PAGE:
Could it be that the elderly people who buy Toyotas are simply more likely to get in crashes due to unintended acceleration? I don't know, but it's something that should be looked into. I think that investigating the demographics and psychographics of the people who encounter this problem would be very illuminating. Last week I got a call from an elderly gentleman who said he has Type II diabetes, which has left him with virtually no feeling in his feet and he often can't tell which pedal he's pushing on. That makes me wonder if any of these Toyota drivers have Type II diabetes.

If the powers that be would entertain the idea that driver error may be at the heart of this problem, we could start to do something about it. If people are unknowingly stepping on the wrong pedal, maybe all we need to do is add a bigger gap between the gas and the brake pedals. Maybe it should be a foot-long gap.

Unless or until we admit that the drivers could be at fault, history suggests we're never going to find the answer.


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    • 1 Second Ago
      • 5 Years Ago
      The real issue, folks, is that Toyota should be held criminally liable for every death or maiming caused by their products and now-obvious culture of corruption. Those impersonating true victims of Toyota's lies should be treated as the frauds that they are for stealing justice.
        • 5 Years Ago
        Cars are machines, not appliances. You can't separate vehicle-cause without also citing the driver.
        • 5 Years Ago
        Sure they should be held criminally liable for every death caused by their products. But so should every corporate company for their respective product. Let's not state the obvious. What makes this comment premature when applied to Toyota's products is that we are dealing with machines operated by people. Old people, young people, naive people, handicap people, and practically blind people in some cases. So until actual evidence comes out from OUR government investigation, showing fault in Toyota product, you have to consider driver error/hysteria and the large quantity of product on the roads. Especially since we are now seeing how easy it is to impersonate a true victim of SUA, yet our best brains can't recreate or prove SUA.
      • 5 Years Ago
      So if it is a "fairly easy design change that could cure most of these incidents."
      Why don't you explain what that design change is so we can all be awed by your brilliance? Just because they haven't found a cause doesn't mean that there isn't a cause. Better keep looking.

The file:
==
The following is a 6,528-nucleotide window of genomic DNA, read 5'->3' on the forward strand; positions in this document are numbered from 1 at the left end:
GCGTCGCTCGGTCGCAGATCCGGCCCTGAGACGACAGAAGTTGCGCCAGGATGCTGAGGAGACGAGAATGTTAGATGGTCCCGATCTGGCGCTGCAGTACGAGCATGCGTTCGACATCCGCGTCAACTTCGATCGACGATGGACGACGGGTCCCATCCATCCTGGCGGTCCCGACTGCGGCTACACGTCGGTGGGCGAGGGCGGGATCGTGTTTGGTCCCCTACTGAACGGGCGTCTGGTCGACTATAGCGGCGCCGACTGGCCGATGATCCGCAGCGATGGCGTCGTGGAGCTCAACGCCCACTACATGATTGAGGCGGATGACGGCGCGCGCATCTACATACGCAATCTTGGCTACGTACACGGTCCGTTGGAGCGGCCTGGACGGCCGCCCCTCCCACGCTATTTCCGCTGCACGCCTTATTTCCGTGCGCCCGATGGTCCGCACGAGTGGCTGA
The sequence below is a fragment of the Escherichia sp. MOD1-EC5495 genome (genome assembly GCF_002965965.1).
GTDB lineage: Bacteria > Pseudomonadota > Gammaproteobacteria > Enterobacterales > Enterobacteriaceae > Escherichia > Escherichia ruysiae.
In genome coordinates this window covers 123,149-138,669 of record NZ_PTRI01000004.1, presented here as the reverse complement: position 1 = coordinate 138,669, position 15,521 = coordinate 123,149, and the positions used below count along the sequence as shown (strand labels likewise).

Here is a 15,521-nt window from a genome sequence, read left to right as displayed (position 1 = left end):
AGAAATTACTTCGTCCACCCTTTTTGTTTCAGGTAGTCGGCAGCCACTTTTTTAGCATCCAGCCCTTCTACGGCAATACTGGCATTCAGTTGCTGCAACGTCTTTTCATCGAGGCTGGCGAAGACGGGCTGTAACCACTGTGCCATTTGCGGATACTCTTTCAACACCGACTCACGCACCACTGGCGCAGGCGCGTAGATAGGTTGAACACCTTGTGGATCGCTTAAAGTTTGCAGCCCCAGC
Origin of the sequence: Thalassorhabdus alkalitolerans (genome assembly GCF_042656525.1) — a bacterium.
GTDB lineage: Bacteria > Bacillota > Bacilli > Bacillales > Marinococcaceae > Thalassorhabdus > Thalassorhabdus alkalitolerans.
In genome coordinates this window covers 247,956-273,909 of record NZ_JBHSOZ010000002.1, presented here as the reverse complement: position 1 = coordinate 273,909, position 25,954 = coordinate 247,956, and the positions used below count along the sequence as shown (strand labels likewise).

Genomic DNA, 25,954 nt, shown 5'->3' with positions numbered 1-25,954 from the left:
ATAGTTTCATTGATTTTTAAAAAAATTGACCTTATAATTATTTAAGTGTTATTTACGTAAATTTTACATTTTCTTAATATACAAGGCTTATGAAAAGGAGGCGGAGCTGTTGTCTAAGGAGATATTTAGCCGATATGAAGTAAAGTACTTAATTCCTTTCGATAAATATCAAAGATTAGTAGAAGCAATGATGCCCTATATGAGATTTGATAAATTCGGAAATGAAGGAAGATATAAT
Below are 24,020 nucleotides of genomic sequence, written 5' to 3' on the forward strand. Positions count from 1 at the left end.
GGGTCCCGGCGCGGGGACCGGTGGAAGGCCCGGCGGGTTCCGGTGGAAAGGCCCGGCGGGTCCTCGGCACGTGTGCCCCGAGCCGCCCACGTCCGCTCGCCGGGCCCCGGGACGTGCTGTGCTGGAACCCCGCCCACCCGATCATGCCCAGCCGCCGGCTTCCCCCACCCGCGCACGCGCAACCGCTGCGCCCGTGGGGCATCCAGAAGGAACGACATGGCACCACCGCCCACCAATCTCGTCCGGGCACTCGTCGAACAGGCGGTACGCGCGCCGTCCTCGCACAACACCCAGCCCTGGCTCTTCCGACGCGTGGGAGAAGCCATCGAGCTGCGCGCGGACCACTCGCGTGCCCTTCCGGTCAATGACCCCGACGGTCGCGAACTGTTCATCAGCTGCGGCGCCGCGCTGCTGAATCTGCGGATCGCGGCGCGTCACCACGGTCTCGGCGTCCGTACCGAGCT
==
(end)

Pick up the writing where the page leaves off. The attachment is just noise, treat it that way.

• 5 Years Ago
        At this time, most automakers are going to add a gas/brake override. If both pedals are depressed at the same time...the accelerator will automatically be cut.
        • 5 Years Ago
        Pedal spacing. (That, plus the brake-shift interlock) Worked for Audi.
        • 5 Years Ago
        • 5 Years Ago
        Wut, no smokey burnouts.....dang-gummet! Now what am I supposed to do wit my hemi?
        • 5 Years Ago
        So the guy that was able to bring his Avalon into a dealer, with no floormats in the car, with it banging off the revlimiter, that wasn't electronics? I thought "stuck pedal" was ruled out in that case as well has floor mats.
        • 5 Years Ago
        @tourian, the only banging off the rev limiter going on is in the ABC video editing room, and in Prius bubble boy's head.

        Until NHTSA, or any INDEPENDENT party (not exponent) provides validity to ETC causes, then you can't use any reported cases as evidence. People are too untrustworthy, and naive when it comes to cars. There is too much ambiguity in all the reported cases. The only valid report is the catalyst case with the CHP driver, which was clearly a mat issue and the dealer records prove it. Beyond that, everything else you should take with a grain of salt.

        By the way, where is the LA times on reporting the shady financial BG of this James Sikes. They have had seven articles since the 9th on this runaway Prius, even a front pager, yet nothing on the shady BG info of this Corvette Club member.....hmmm.
        • 5 Years Ago
        manual transmission are the cure!
      • 5 Years Ago
      Earlier today, just for the sake of argument, I kept my foot on the accelerator pedal of my 2008 Prius at a steady cruise, reached up and pushed the gear selector switch to the left (the neutral position) and what do you know? The vehicle immediately went into neutral with no power applied to the wheels at all. Mass hysteria, humans are subject to it and this is a blatant example.
      • 5 Years Ago